Then the 7th-year (because obviously that's what he was, if he was head boy, wasn't he?) opened the door with a flourish and ushered John through it, holding his umbrella out as if pointing the way. Inside the compartment was a boy who looked just about as much like John's opposite as another white boy could be. Even sitting scrunched in the corner, huddled over a book, the boy was clearly tall and even more clearly thin, his cheekbones standing out sharply from his face and his bony wrists sticking out of the sleeves of the plain black uniform robes he'd already put on. His hair was dark and curly (John's was light brown, barely a shade darker than blond, and while it could curl, it didn't, not unless he grew it out quite a bit longer than his mother liked it to be) and the eyes gazing briefly up at them were blue, though a bit greyed by the distance between the door and the corner of the compartment.
As John and the boy in the corner surveyed each other, the head boy slid John's hand away from his trunk and hefted it up onto the overhead shelf with a grunt. John's eyes widened and he turned toward the head boy again, but before he could say anything, the boy in the corner spoke, making John turn halfway around to look at him, too. "You know, I can find my own friends, thank you, Mycroft."
The older boy laughed. "Yes, but I also know you won't, Sherlock. And a boy needs friends. Can't get along without them in this world. And he's a good one."
Ah. That explained it, then. This Mycroft boy had mistaken him for someone else. Probably some young wizard from a wizard family who looked a bit like him. How embarrassing. John cleared his throat. "I . . . ah . . . I think there might've been-"
The boy in the corner interrupted. "Oh, no, John, don't worry, there hasn't been a mix-up. Mycroft's just irritating like this. And I'm sure he hasn't told you anything. Melodramatic git."
John's forehead wrinkled again. He hadn't told either boy his name, and he'd only been in here for a few minutes, and was the boy in the corner really going to just sit here and insult the head boy? "I . . . what?"
Sherlock rolled his eyes, but Mycroft's face split into a grin. "See! Friends already. I'll just leave you two to it." And then he let himself out, closing the compartment door behind him, and John stared after him for a moment, still confused, and not entirely certain what Mycroft was leaving him and Sherlock to.
By the time John realized that he didn't have a prayer of getting his trunk down on his own to leave, at least not with his shoulder still twinging a bit, Mycroft was gone, as if by magic. No matter how hard John strained his eyes to look down the corridor, there was no sign of the boy. And then the train started moving and the last few people from the corridors ducked into nearby compartments and it was too late. John closed the compartment door, wishing he hadn't hesitated before going after Mycroft, and eased into the nearest seat, across from Sherlock and away from the window. "So . . . um . . . hi," he said hesitantly.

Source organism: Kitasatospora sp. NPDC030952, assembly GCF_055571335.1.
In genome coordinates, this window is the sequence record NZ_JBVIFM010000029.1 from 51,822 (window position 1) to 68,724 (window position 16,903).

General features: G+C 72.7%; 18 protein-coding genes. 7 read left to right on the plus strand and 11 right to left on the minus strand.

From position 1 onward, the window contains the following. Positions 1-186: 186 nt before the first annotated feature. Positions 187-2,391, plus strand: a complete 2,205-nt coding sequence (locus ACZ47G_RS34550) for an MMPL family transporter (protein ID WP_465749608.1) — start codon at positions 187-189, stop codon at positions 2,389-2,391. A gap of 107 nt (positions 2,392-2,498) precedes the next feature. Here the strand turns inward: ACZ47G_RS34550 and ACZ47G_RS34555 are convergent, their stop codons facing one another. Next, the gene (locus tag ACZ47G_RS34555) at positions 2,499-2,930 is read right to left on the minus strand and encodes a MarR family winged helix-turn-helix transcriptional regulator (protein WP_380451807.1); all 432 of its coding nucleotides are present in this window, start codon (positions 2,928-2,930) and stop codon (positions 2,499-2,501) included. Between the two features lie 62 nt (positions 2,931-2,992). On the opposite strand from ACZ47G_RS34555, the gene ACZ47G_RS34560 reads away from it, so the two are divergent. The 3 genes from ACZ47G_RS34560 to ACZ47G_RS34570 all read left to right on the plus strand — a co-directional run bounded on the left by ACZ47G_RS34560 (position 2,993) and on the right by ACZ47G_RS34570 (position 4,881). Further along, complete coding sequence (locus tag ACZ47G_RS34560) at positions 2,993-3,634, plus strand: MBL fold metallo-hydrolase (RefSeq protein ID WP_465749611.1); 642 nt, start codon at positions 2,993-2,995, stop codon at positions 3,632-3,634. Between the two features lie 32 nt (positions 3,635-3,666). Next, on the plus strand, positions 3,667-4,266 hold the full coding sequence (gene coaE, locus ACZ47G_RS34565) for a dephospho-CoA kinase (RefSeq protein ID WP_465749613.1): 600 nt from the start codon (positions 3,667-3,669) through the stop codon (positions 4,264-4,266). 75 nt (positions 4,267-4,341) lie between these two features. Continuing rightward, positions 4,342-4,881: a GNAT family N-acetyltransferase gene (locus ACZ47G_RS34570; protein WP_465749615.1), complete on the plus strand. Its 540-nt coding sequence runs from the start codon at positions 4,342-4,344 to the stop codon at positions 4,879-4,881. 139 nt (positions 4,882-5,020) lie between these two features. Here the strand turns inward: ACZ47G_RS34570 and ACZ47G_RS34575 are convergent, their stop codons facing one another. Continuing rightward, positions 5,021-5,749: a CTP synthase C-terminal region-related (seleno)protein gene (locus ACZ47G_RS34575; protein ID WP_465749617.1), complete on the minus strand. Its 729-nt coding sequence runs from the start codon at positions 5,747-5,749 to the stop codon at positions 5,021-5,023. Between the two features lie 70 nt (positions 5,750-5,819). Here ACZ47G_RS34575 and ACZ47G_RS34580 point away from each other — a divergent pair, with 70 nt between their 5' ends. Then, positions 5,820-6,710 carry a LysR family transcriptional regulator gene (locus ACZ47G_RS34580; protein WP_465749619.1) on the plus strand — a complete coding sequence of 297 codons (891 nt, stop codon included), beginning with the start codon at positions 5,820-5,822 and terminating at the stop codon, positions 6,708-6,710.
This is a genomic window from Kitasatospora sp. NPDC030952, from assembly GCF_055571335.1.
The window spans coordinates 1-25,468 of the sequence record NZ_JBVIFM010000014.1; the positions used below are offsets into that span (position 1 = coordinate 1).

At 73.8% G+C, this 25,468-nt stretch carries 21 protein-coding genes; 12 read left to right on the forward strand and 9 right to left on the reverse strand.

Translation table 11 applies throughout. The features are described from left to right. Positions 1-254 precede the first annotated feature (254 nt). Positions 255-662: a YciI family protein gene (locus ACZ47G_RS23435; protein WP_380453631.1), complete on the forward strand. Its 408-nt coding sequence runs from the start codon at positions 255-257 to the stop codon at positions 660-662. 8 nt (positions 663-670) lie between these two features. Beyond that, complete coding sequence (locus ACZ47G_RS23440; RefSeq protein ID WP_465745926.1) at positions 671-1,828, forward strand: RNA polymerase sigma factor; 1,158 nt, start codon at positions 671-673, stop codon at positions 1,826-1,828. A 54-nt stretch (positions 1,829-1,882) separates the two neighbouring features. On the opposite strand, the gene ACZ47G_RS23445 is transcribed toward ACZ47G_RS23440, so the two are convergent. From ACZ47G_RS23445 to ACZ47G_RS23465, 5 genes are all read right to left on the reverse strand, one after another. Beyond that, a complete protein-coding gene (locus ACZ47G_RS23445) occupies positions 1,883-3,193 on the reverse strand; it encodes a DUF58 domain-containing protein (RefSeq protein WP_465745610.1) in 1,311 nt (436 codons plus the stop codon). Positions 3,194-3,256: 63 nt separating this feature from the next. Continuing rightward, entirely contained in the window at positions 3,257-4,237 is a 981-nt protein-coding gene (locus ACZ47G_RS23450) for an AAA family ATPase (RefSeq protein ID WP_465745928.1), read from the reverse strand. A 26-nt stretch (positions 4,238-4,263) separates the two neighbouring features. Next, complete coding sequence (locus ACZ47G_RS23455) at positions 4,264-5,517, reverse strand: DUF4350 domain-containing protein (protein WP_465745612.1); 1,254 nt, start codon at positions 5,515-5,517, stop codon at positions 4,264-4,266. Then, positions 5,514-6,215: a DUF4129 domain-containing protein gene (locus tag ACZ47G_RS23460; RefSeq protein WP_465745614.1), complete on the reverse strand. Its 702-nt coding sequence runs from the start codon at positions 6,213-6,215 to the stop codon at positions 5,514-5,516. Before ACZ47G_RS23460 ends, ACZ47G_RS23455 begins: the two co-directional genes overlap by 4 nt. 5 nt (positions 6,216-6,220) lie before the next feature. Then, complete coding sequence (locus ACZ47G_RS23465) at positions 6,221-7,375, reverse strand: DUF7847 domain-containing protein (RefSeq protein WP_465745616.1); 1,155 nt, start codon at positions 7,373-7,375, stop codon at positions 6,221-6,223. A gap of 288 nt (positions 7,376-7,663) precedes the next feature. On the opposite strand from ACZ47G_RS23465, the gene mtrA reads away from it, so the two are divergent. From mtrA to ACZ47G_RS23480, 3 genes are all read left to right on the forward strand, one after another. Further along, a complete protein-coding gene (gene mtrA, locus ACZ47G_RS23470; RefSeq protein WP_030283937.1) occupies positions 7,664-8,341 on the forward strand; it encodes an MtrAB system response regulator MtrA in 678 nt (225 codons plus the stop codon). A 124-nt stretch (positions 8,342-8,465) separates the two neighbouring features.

The boy had gone back to his book, but now he closed it with a snap and placed it on the seat beside him, leaning back into a slouch that made him look even taller and steepling his fingers in front of his face so that as he looked at John, he peered over them. "Hello."
Now Sherlock was giving him the same sort of look Mycroft had given him earlier, as if he were studying him down to his pores, but when Sherlock did it, he looked more curious and less judgmental. Also considerably less terrifying, though that might have been the slouch, which really was quite spectacular. John almost wondered for a moment if Sherlock might not actually have bones in his spine, but of course, that was ridiculous.
The silence was awkward, though John noted absently that it was perhaps not quite so awkward as it could be, all things considered. Even so, it was more comfortable to fill the silence with something, and as strange as this boy and the one who had brought him here both were, it was always best to be polite.
He started to introduce himself. "I'm-"
Sherlock interrupted again. "John H. Watson. First year. Muggle born. Father is military, mother is a housewife." He stopped for a moment, but John could tell he wasn't done, because his eyes had half closed into something a bit like a glare and a bit like a cat being petted, and he was still studying John like he was a puzzle that needed worked out.
"One older sibling, but not here – he's not got any magic, so he can't come and probably resents it. Or will. But my guess is that he resents it already. But he's not how you got the shoulder injury. That's older, almost better now, you're annoyed with it for not being better quite yet. I'd have guessed you fell off your broom, but that's ridiculous, isn't it, you're muggleborn, so it was probably a bicycle – no, definitely a bicycle, but you weren't doing something stupid on it, because you're not stupid, are you, you're perfectly average."